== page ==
JOHANNESBURG (AP) — Health authorities are poised to declare the African continent free of the wild poliovirus after decades of effort.
The declaration on Tuesday leaves Pakistan and neighboring Afghanistan as the only countries thought to still have the wild poliovirus.
"Today we are also celebrating another public health triumph: the eradication of wild poliovirus in Africa," said Director-General Dr. Tedros Adhanom Ghebreyesus with the World Health Organization. "This is an incredible achievement, and a much-needed cause for celebration."
The World Health Organization says this is just the second time a virus has been eradicated in Africa, after smallpox four decades ago. However, the announcement doesn’t mean Africa is polio-free.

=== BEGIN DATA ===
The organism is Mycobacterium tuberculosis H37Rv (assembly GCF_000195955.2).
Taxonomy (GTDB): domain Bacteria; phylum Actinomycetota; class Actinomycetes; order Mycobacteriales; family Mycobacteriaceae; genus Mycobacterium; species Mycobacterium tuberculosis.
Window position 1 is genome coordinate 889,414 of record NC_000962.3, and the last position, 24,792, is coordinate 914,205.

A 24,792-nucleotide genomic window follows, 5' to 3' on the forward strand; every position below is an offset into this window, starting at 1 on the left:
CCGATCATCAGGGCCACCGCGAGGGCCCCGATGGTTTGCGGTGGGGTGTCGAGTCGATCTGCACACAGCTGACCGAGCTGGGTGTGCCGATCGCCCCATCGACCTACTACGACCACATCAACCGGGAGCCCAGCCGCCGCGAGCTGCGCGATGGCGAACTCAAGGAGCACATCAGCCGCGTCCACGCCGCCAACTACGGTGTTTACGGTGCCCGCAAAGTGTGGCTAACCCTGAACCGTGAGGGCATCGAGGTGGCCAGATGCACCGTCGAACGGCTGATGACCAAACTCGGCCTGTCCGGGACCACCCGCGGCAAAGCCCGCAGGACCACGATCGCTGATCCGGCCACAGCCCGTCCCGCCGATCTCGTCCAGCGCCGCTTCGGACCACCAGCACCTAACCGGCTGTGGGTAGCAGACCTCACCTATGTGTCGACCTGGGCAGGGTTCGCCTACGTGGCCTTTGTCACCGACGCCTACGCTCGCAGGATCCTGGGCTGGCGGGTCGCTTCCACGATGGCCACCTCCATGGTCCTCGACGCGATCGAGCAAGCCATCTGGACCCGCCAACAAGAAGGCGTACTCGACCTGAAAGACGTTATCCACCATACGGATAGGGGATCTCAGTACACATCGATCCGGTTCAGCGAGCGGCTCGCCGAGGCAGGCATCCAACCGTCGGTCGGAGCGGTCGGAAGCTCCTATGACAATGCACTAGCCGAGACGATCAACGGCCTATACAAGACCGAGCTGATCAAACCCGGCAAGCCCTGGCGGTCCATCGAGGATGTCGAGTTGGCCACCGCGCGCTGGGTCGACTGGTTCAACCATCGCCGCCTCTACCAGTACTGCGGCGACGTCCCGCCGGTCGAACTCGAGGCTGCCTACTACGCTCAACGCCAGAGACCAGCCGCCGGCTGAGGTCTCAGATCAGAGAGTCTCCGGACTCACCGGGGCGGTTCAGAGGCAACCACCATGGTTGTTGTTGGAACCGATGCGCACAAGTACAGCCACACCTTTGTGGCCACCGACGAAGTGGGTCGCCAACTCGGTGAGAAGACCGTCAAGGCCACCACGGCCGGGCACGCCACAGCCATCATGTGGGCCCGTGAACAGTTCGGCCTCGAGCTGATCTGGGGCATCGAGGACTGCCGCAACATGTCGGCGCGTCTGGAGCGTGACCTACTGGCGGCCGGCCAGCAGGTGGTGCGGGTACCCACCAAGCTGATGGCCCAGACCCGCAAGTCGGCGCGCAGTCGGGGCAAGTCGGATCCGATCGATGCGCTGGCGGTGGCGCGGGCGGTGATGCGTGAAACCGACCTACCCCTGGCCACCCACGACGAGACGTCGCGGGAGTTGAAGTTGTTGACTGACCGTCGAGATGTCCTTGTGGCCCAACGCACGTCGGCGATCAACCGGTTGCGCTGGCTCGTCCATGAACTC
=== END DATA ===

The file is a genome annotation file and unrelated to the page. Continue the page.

Cases of vaccine-derived polio are still sparking outbreaks.
Still, health authorities see the declaration as a rare glint of good news in Africa amid the coronavirus pandemic and another Ebola outbreak in Congo that has infected 100 people.
Happening now LIVE! Celebration of the certification of the eradication of wild #polio in the @WHO African Region at #RC70AFRO.https://t.co/EJ5EgB44LV
— WHO African Region (@WHOAFRO) August 25, 2020